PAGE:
This week, senior Victory physio Sophie Apps (a specialist in treating lower limb injuries) tells us all about hamstring injuries.
Where and what are my hamstrings?
The start “ham” derives from the Old English word ‘ham’ or ‘hom’ which is the back of the crease of the knee, from a Germanic base where it previously meant “crooked”. The ‘-string’ refers to the tendons, and so we have the name the hamstrings.
The hamstring group consists of three muscles – called biceps femoris, semimembranosus and semitendinosus. These are the muscles running from the back of your legs down from your glutes to the back of your knee. All muscles have origins and insertions, where their tendons attach muscle to bone.
The hamstring origin occurs at your ischial tuberosity (sit bone), where the semitendinosus and biceps femoris muscles blend together and share a common origin at the ischial tuberosity (sit bone) called the conjoint tendon. The semimembranosus tendon has a separate origin just to the outside of the conjoint tendon origin.
The hamstring muscles then insert onto the outside part of the tibia, the head of fibula and the inside part of the tibia.
What do hamstrings do?
Because the hamstrings cover two joints (the hip and the knee) they have two actions. Semitendinosus and semimembranosus extend your hip when you are stable, and they also bend your knee and medially (inwardly) rotate the lower leg when the knee is bent.
What causes hamstring injuries?
Hamstring injuries are unfortunately something I see frequently in clinic. All too many of use our front thigh (quads) a heck of a lot more than we use the muscles at the back of the thigh (hamstrings) leading to a huge amount of imbalance.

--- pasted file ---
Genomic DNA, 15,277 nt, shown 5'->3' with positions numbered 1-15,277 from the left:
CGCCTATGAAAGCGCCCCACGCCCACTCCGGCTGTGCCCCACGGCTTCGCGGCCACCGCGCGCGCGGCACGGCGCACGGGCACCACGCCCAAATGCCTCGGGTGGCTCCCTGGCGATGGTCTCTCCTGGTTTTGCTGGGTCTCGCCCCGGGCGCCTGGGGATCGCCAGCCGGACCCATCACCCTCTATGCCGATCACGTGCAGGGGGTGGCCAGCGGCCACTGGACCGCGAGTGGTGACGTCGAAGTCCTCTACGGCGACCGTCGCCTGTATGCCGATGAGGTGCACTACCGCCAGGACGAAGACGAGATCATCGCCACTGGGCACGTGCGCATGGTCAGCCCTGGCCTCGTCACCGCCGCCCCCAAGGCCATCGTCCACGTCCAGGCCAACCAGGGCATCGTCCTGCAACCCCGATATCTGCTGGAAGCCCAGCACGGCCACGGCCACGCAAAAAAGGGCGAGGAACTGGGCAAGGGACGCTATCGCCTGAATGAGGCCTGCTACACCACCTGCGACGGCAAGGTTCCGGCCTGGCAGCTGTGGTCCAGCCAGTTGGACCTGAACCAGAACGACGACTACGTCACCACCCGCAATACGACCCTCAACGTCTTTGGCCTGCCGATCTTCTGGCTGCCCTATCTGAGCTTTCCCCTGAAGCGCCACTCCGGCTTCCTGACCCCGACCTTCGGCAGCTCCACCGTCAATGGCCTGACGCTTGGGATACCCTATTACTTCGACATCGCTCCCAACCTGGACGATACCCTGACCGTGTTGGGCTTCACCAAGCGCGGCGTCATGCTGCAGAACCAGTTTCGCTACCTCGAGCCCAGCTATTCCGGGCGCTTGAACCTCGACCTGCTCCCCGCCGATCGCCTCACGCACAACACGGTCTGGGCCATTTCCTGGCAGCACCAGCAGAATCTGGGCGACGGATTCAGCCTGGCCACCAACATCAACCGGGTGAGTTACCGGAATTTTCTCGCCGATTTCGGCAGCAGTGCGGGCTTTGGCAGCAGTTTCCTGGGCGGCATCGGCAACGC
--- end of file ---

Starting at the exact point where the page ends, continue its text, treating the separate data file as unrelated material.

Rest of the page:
As you run, your quadriceps lengthen whilst your hamstring simultaneously shorten – and vice versa as you take the next steps. It’s important to realise that the two muscle groups work together; and that if there is an imbalance, then generally we work harder through the muscle that is stronger (it takes less effort, duh!). This has a knock-on effect over time, which means we use our quads more and more, and our hamstrings less and less so they become degenerate and in poor condition. Then when we really need them (to sprint across a road, or to lift our legs up when swimming) too much is asked of them and can lead to a strain on the main muscle (the muscle belly) or the tendon attaching from the bone to the muscle belly, causing tears and soft tissue damage.
Similarly, if we don’t use our glutes to control our hips and pelvis properly, then the hamstrings will often try to compensate – which they’re not designed to do, and which once more puts us at risk of injury if we move too fast or too hard (see the recent Lazy Bum Epidemic blog series for more details!)
The hamstring tendons themselves are also important, as tendon injuries are actually more common than muscle injuries – whether that’s the tendon at the top of the hamstring that attaches to the ischial tuberosity, or the tendon at the insertion into the tibia or fibula. When you injure a tendon, it’s because the tendon’s elastic limit has been pushed too far, causing inflammation within the tendon. This causes difficulty with movement as it cannot stretch and contract the hamstring muscle as before, which then leads to pain.
How can I protect myself against Hamstring Injuries?
Simple! Get them strong and keep them flexible – and work on the balance between hamstrings and glutes!
Most people forget about the muscles at the back of our thigh (maybe because we simply can’t see them!) and so, we then don’t train them, or stretch them enough.
The following are some ideas to help optimise, and then maintain the length of your hamstrings and exercises to keep them strong.
Endurance is a crucial factor, and so consistency and commitment to the cause is key. ‘’If you don’t use it you lose it!’’ to build endurance in your muscles it takes time and studies have shown that completing specific exercises for 3 times per week, over a period of approximately 8 weeks is how long it takes to develop endurance in your muscles.
There are a few ways to do this, but my favourite for stretching the top of the hamstring is a stance where your feet are crossed over and flat on the floor, and then gently reach down to touch your toes. This way you bias one hamstring slightly more with a stretch, and then stand back up again, switch over feet and try and touch your toes – or as far as you can.